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Comparative analysis of domestic and feeder connected batteries for low voltage networks with high photovoltaic penetration

Comparative analysis of domestic and feeder connected batteries for low voltage networks with high photovoltaic penetration
Comparative analysis of domestic and feeder connected batteries for low voltage networks with high photovoltaic penetration
Excessive voltage and power flow issues associated with domestic solar power are threatening UK distribution system operation and the use of energy storage is one method proposed to mitigate these issues. In this study a data orientated approach was taken in order to simulate the effect of the location of the energy storage on the low voltage network. A number of small (<15 kWh) domestic batteries were compared to a single larger (>50 kWh) feeder connected battery in terms of their ability to shave load demand peaks, fill load demand valleys and counter voltage violations on a typical radial feeder system. To achieve this MatLab was used to create dispatch strategies for each battery and introduce them into an aggregated load, and OpenDSS was then used to model this scenario on a typical UK radial feeder based on the IEEE European Low Voltage Test Case. It was found that the feeder connected battery was more successful at mitigating the thermal overload effects of distributed generation at the low voltage level. Domestic batteries offer ease of installation and consumer support, likely to make their utilisation increasingly inevitable. However, their exposure to domestic energy flows and focus on minimising grid import to the home led to a reduced network level impact. This work shows that a feeder connected battery can respond to the power flows of the aggregated load and thus provides a far more capable tool for reducing network peak loads and preventing feeder system export.
2352-152X
334-343
Hilton, George
fd332562-ee82-4b62-b99c-0d0ee2e06ca1
Cruden, Andrew
ed709997-4402-49a7-9ad5-f4f3c62d29ab
Kent, Jeremy
61529fc5-089d-48b7-8326-a64774520eb1
Hilton, George
fd332562-ee82-4b62-b99c-0d0ee2e06ca1
Cruden, Andrew
ed709997-4402-49a7-9ad5-f4f3c62d29ab
Kent, Jeremy
61529fc5-089d-48b7-8326-a64774520eb1

Hilton, George, Cruden, Andrew and Kent, Jeremy (2017) Comparative analysis of domestic and feeder connected batteries for low voltage networks with high photovoltaic penetration. Journal of Energy Storage, 13, 334-343. (doi:10.1016/j.est.2017.07.019).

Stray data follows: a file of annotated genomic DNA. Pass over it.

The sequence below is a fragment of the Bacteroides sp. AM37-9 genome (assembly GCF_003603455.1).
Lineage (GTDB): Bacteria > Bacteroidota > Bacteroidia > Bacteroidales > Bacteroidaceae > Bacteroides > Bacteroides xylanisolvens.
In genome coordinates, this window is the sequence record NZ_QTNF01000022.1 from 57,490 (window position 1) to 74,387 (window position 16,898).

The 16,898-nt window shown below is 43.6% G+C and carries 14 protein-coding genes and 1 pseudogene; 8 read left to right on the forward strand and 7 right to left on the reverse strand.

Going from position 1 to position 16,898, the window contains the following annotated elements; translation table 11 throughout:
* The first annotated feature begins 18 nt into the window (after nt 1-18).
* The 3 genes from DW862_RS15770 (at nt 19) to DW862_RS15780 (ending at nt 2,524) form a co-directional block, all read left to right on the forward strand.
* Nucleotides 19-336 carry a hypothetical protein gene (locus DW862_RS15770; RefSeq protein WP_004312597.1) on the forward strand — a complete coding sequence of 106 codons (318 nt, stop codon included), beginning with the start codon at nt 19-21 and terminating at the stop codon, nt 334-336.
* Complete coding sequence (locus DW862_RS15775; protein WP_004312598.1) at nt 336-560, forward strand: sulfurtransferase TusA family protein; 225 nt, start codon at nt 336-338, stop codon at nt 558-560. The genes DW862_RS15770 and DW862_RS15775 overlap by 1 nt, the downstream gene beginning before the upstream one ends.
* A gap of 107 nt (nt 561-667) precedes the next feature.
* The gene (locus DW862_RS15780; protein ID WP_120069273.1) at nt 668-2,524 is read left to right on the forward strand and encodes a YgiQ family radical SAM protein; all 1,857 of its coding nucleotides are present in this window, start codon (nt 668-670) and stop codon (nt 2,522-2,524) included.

Record type: Article

Abstract

Excessive voltage and power flow issues associated with domestic solar power are threatening UK distribution system operation and the use of energy storage is one method proposed to mitigate these issues. In this study a data orientated approach was taken in order to simulate the effect of the location of the energy storage on the low voltage network. A number of small (<15 kWh) domestic batteries were compared to a single larger (>50 kWh) feeder connected battery in terms of their ability to shave load demand peaks, fill load demand valleys and counter voltage violations on a typical radial feeder system. To achieve this MatLab was used to create dispatch strategies for each battery and introduce them into an aggregated load, and OpenDSS was then used to model this scenario on a typical UK radial feeder based on the IEEE European Low Voltage Test Case. It was found that the feeder connected battery was more successful at mitigating the thermal overload effects of distributed generation at the low voltage level. Domestic batteries offer ease of installation and consumer support, likely to make their utilisation increasingly inevitable. However, their exposure to domestic energy flows and focus on minimising grid import to the home led to a reduced network level impact. This work shows that a feeder connected battery can respond to the power flows of the aggregated load and thus provides a far more capable tool for reducing network peak loads and preventing feeder system export.

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comparative-analysis-domestic (2) - Accepted Manuscript
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Accepted/In Press date: 23 July 2017
e-pub ahead of print date: 31 August 2017
Published date: October 2017

Identifiers

Local EPrints ID: 413138
URI: http://eprints.soton.ac.uk/id/eprint/413138
ISSN: 2352-152X
PURE UUID: 8f79e170-1581-4303-98e0-a7510750ceee
ORCID for Andrew Cruden: ORCID iD orcid.org/0000-0003-3236-2535

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Date deposited: 16 Aug 2017 16:30
Last modified: 07 Oct 2020 06:07

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